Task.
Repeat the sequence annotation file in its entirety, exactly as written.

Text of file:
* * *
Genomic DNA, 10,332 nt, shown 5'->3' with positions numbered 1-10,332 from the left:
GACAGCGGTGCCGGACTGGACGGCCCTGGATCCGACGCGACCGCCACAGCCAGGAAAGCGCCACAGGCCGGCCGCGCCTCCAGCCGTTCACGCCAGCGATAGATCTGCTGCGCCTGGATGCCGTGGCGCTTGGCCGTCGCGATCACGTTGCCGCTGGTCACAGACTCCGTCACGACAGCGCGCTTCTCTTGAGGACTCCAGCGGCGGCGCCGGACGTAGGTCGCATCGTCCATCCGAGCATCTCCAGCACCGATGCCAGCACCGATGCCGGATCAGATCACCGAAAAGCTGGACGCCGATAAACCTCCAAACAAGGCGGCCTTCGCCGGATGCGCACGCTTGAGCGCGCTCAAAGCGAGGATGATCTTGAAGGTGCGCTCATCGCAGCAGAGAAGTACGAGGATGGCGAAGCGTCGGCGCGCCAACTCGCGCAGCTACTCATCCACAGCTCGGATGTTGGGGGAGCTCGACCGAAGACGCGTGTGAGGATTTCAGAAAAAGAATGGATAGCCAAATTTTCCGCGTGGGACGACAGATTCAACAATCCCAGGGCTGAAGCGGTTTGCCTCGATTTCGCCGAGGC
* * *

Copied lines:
Genomic DNA, 10,332 nt, shown 5'->3' with positions numbered 1-10,332 from the left:
GACAGCGGTGCCGGACTGGACGGCCCTGGATCCGACGCGACCGCCACAGCCAGGAAAGCGCCACAGGCCGGCCGCGCCTCCAGCCGTTCACGCCAGCGATAGATCTGCTGCGCCTGGATGCCGTGGCGCTTGGCCGTCGCGATCACGTTGCCGCTGGTCACAGACTCCGTCACGACAGCGCGCTTCTCTTGAGGACTCCAGCGGCGGCGCCGGACGTAGGTCGCATCGTCCATCCGAGCATCTCCAGCACCGATGCCAGCACCGATGCCGGATCAGATCACCGAAAAGCTGGACGCCGATAAACCTCCAAACAAGGCGGCCTTCGCCGGATGCGCACGCTTGAGCGCGCTCAAAGCGAGGATGATCTTGAAGGTGCGCTCATCGCAGCAGAGAAGTACGAGGATGGCGAAGCGTCGGCGCGCCAACTCGCGCAGCTACTCATCCACAGCTCGGATGTTGGGGGAGCTCGACCGAAGACGCGTGTGAGGATTTCAGAAAAAGAATGGATAGCCAAATTTTCCGCGTGGGACGACAGATTCAACAATCCCAGGGCTGAAGCGGTTTGCCTCGATTTCGCCGAGGC